November 23, 2016

Alive: Barely

Bad people do bad things. That's pretty obvious. But good people do bad things, too. And sometimes with the best intentions. Other times, it's simply because need becomes too great to remain unfailingly good. In Park Jung-bum's epic Alive (which runs about three hours), we see this over and over again — Jeong-cheol (played with hyperrealism by Park himself) — fights and connives to scrape together a living for himself, his mentally ill sister Soo-yeon (Lee Seung-yeon) and her young daughter Ha-na (Shin Haet-bit) with no resources to draw on outside of his wits. He'll do construction, factory work, anything he can to keep his little family unit together. That means he's not above selling out the elders who have taught him how to process soybean paste or unhinging the front door of an orphaned boy's home to make a point. You may question his logic now and then but you're also excruciatingly aware that his thinking is colored by having to sleep in a tent in an unheated house and to steal a large radish from a local store in order to survive. Bulgogi and scallion pancakes are not on his menu.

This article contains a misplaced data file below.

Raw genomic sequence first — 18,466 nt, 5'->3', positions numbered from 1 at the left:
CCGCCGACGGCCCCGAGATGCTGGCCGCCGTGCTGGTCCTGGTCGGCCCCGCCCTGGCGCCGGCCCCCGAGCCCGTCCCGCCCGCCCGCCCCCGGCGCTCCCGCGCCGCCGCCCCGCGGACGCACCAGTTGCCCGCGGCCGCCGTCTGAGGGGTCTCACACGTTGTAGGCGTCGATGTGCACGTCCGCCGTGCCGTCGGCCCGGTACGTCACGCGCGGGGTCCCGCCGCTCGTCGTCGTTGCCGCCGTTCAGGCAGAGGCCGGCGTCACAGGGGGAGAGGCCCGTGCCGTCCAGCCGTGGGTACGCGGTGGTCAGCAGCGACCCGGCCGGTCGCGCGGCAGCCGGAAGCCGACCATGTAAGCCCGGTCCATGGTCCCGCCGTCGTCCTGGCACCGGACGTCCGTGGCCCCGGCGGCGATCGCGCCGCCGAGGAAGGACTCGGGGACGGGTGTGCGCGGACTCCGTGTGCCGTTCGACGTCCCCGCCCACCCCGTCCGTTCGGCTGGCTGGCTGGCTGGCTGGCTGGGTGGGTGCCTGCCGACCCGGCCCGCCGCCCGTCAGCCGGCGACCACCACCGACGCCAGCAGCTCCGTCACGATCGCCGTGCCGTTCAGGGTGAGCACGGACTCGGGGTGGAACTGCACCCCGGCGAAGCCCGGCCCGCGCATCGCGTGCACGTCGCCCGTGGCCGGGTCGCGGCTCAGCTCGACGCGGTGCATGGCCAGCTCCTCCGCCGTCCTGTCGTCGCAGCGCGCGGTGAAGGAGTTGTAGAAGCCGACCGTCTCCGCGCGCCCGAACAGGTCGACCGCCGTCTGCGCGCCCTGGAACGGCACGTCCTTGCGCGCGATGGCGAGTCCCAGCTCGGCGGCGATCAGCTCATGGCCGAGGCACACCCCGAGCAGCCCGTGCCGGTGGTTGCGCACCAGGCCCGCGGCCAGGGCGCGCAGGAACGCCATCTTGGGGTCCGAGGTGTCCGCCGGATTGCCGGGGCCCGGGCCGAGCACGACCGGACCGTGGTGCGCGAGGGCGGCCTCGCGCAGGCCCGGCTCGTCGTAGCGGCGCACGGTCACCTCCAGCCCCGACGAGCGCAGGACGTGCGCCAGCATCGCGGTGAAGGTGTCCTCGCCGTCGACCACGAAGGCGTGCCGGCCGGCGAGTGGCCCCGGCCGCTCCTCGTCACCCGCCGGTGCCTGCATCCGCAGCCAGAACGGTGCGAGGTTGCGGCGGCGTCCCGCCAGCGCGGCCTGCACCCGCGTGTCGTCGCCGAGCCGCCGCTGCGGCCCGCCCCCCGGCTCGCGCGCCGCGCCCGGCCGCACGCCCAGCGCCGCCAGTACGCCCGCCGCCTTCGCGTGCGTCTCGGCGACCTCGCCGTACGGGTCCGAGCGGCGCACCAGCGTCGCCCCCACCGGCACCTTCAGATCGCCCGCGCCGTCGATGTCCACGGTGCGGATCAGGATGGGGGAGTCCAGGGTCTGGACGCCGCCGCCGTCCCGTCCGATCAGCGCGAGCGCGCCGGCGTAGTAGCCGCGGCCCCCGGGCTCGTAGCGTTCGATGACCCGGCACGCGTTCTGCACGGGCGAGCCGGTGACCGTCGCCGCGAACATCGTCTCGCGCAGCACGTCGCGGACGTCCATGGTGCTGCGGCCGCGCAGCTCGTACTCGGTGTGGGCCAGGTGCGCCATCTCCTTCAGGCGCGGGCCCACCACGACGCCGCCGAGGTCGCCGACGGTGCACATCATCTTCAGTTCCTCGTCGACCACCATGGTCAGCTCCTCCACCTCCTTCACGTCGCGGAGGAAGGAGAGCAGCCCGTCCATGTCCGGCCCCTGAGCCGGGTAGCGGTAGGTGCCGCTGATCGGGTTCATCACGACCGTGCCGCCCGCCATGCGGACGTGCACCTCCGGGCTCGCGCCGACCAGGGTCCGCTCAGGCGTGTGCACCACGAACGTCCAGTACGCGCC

To call Alive gritty would be an understatement. More like artfully soiled or ingeniously smudged or willfully covered in crap. Poverty is one hell of a great oppressor and any act of tenderness — the desperate plea for charity that Myeong-hoon (Park Myoung-hoon makes to his brother; the human shield assumed by ex-girlfriend Jin-yeong (Lee Eun-woo) when some drunkenly indignant customers go on the attack — registers as an unexpected gift of the highest rank, when it's all you can do to get by. For it is love and kindness that make humanity defensible as a species. Without it, you almost wish humankind would simply stop propagating and leave the now-damaged planet to the other species and plants which have some how made it this far despite our rapaciousness, despite our meanness, despite our disregard. And Alive documents that too. It's not a pretty picture. But it's a necessary one. Writer-actor-director-cinematographer-producer Park is definitely a multitalented one to watch.

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